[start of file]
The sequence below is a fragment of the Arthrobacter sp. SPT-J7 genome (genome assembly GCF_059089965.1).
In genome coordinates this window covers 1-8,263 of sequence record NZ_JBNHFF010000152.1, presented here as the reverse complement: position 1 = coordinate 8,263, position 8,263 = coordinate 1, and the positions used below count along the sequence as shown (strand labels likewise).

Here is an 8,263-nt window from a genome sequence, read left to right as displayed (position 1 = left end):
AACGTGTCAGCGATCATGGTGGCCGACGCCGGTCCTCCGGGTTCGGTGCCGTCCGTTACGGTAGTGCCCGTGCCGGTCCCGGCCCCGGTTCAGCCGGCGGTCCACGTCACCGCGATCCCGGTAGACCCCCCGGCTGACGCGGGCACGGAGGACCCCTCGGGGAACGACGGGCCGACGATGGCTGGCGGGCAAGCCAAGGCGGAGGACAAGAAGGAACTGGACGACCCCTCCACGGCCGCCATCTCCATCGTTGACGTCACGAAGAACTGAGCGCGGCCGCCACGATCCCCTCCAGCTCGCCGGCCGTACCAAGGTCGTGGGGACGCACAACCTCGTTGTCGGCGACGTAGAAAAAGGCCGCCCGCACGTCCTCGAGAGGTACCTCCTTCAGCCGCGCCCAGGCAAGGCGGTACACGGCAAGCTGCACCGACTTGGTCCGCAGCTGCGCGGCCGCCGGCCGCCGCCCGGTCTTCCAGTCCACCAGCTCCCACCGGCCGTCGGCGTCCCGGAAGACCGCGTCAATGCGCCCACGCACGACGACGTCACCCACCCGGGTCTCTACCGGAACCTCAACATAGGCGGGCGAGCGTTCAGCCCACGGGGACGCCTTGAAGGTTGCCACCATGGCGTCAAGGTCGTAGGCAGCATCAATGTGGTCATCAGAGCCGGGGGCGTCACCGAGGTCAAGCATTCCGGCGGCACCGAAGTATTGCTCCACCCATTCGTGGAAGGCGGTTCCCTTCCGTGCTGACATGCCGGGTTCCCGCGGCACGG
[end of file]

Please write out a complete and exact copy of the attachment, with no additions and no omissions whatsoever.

The sequence below is a fragment of the Arthrobacter sp. SPT-J7 genome (genome assembly GCF_059089965.1).
In genome coordinates this window covers 1-8,263 of sequence record NZ_JBNHFF010000152.1, presented here as the reverse complement: position 1 = coordinate 8,263, position 8,263 = coordinate 1, and the positions used below count along the sequence as shown (strand labels likewise).

Here is an 8,263-nt window from a genome sequence, read left to right as displayed (position 1 = left end):
AACGTGTCAGCGATCATGGTGGCCGACGCCGGTCCTCCGGGTTCGGTGCCGTCCGTTACGGTAGTGCCCGTGCCGGTCCCGGCCCCGGTTCAGCCGGCGGTCCACGTCACCGCGATCCCGGTAGACCCCCCGGCTGACGCGGGCACGGAGGACCCCTCGGGGAACGACGGGCCGACGATGGCTGGCGGGCAAGCCAAGGCGGAGGACAAGAAGGAACTGGACGACCCCTCCACGGCCGCCATCTCCATCGTTGACGTCACGAAGAACTGAGCGCGGCCGCCACGATCCCCTCCAGCTCGCCGGCCGTACCAAGGTCGTGGGGACGCACAACCTCGTTGTCGGCGACGTAGAAAAAGGCCGCCCGCACGTCCTCGAGAGGTACCTCCTTCAGCCGCGCCCAGGCAAGGCGGTACACGGCAAGCTGCACCGACTTGGTCCGCAGCTGCGCGGCCGCCGGCCGCCGCCCGGTCTTCCAGTCCACCAGCTCCCACCGGCCGTCGGCGTCCCGGAAGACCGCGTCAATGCGCCCACGCACGACGACGTCACCCACCCGGGTCTCTACCGGAACCTCAACATAGGCGGGCGAGCGTTCAGCCCACGGGGACGCCTTGAAGGTTGCCACCATGGCGTCAAGGTCGTAGGCAGCATCAATGTGGTCATCAGAGCCGGGGGCGTCACCGAGGTCAAGCATTCCGGCGGCACCGAAGTATTGCTCCACCCATTCGTGGAAGGCGGTTCCCTTCCGTGCTGACATGCCGGGTTCCCGCGGCACGG